Co-curricular and Extracurricular Activities in Resume

Updated on: October 15, 2018

It is not alright to put in co-curricular and extracurricular activities in all resumes. In fact, a resume that boasts experience does not need to possess this information.

However, for new graduates, or for people who have limited or no experience in hand, putting in this information can be alright. This way, an applicant can place the hiring manager’s focus on what is essential for his or her case.

Some extracurricular and co-curricular activities are related to your desired career path, and when you put these in a resume, you are doing yourself a great favor. For instance, enrollment in a photography club at school or college can make you a great candidate for a photographer or photographer assistant position.

Similarly, if it is community services that you have had exposure to in a co-curricular capacity, there is an excellent chance that you will be considered for a job in a community services capacity.

Likewise, having been chosen as a school representative will give you an edge over other candidates for a job. In this case, the hiring manager will deem you a perfect person due to your knowledge of handling tasks that require leadership. And so on.

Co-curricular Activities Examples

• Sports such as football, basketball, handball, swimming, and horse riding.

• Musical activities including playing instruments such as guitar, drums, violin, and piano, and various forms of singing and dancing.

• Artwork such as painting, and drawing using different mediums and models.

• Drama clubs, targeted at providing the audience with entertainment regarding stage plays, and musicals.

• Debate and discussions, aiming to provide students with an avenue to state opinions based on research.

• Story writing competitions for students with strong imaginations and an inherent ability to put their thoughts on paper, in an eloquent way.

• School magazine participation in many areas, such as editorials, sports articles, and upcoming event information divulgence.

• Preparing charts and models for school projects, especially for science and social studies subjects.

• Photography initiatives to help the school cover important events such as annual days, and proms.

• Organizing school events such as bake sales and exhibitions, aiming to collect funds for important causes.

• Enrollment in enrichment courses, such as clay works, yoga, chess, calligraphy, mosaic, pottery, and robotics.

• Participation in literary clubs – reading and discussing a variety of literature from different countries.

• Mathematics team trials, such as math competitions within the school, and other school’s teams.

• Yearbook club membership, aimed at designing and editing award-winning yearbooks.

Extracurricular Activities Examples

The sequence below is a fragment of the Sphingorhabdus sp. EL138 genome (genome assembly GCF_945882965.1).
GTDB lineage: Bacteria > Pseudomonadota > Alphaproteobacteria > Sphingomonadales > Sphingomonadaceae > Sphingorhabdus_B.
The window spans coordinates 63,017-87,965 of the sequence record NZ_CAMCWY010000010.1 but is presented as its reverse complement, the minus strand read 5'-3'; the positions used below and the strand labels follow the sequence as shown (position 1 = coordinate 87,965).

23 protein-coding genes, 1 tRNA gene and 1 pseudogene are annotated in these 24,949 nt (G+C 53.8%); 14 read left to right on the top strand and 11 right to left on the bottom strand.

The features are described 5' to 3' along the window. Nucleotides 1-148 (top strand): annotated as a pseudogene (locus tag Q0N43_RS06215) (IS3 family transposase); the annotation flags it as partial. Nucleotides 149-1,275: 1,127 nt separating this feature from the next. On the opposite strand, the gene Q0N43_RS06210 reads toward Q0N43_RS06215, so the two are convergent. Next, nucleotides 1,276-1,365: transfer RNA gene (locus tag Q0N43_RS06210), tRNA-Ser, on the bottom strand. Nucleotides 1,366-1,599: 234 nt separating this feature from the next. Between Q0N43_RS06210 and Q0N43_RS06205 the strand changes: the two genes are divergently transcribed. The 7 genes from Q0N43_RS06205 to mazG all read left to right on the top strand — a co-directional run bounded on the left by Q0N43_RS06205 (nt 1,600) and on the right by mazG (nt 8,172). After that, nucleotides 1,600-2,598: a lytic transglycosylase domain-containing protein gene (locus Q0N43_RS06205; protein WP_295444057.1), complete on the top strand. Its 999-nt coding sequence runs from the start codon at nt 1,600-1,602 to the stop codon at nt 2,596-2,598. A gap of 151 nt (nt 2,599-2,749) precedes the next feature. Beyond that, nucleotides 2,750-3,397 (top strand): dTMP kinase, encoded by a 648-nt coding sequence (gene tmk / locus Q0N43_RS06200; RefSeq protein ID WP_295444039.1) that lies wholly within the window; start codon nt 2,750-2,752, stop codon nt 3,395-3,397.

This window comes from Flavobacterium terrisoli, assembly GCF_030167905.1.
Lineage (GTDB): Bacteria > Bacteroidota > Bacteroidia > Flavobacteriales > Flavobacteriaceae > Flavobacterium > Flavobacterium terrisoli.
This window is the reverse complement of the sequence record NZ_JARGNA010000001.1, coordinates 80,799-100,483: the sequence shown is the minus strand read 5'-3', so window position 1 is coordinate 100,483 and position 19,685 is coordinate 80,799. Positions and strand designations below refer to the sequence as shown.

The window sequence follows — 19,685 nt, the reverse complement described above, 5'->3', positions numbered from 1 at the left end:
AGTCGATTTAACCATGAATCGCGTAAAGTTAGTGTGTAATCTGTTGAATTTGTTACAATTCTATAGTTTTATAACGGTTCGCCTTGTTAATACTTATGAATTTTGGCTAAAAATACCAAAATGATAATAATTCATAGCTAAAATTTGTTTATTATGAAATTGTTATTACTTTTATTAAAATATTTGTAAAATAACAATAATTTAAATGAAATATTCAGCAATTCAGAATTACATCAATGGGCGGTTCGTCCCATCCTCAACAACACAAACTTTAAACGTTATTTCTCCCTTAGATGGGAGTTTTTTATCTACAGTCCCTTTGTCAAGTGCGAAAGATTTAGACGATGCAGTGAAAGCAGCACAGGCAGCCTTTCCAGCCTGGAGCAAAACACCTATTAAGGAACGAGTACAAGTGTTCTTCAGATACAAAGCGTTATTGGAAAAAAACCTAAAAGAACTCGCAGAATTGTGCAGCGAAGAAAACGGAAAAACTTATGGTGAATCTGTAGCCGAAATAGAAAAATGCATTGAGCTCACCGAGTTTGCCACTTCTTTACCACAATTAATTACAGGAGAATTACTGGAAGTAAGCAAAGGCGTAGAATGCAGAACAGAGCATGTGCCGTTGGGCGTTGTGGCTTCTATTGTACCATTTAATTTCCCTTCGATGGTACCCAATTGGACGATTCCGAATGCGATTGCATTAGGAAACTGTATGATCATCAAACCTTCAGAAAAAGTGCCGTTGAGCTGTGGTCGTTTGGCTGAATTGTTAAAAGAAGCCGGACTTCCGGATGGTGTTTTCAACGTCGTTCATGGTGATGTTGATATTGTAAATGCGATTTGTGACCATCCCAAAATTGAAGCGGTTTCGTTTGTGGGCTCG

• Playing informational games such as those that provide intellectual stimulation.

• Social media involvement, aimed at helping with or supporting a cause, such as cancer or chronic illnesses.

• Spearheading an electronic business on platforms such as eBay, or Etsy.

• Competing in a card or board game tournament, or organizing such tournaments yourself.

• Volunteering for a good cause such as in an old age home, orphanage, or hospice.

• Community service including working voluntarily for cancer camps, fostering children’s groups, and overseeing rummage sales.

• Providing services in a big brother or sister capacity in an academic setting, to mentor young students.

• Offering services to assist youngsters in playing sports within the community, such as football and basketball.

• Volunteering services to local martial arts groups, in order to support learners in getting the hang of moves and defenses.

• Setting up and running lemonade or ice cream stands in order to collect funds for a noble cause.

• Teaching or learning a foreign language such as French, Chinese, or Spanish.

• Storytelling – providing services in book clubs or libraries by telling exciting stories, aimed at encouraging children to read and write.

• Participating in outdoor activities such as kayaking, snowboarding, rock climbing, and skiing.

Co-curricular and Extracurricular Activities

There are several other different types of co-curricular and extracurricular activities that you can place on your resume, including:

• Student representation
• Sports team membership
• Volunteer work
• Peer monitoring
• Drama, music, and performing arts
• Foreign languages
• Fundraising

How to Add in your Resume?

Placing both co-curricular and extracurricular activities on your resume is not such a tricky thing. Most resume formats have a provision for this. However, you need to be able to word them correctly.

If you have been chosen as a student representative, it is essential that you write a little bit of what you have achieved while in this position.

Similarly, if you have obtained training in a foreign language, you can write this information in the resume, allowing the hiring manager to consider you for a position that requires someone bi or trilingual.

Why co-curricular and extracurricular activities are important?

Apart from the fact that this help bridges the gap that lack of experience leaves behind, hiring managers to want to know what an applicant is capable of doing. They will look kindly at a resume which allows them to determine the type of person that you are, and how useful you will be if and when hired at a job.

Remember never to leave out this information from your resume, unless of course, you have a long string of experiences to boast!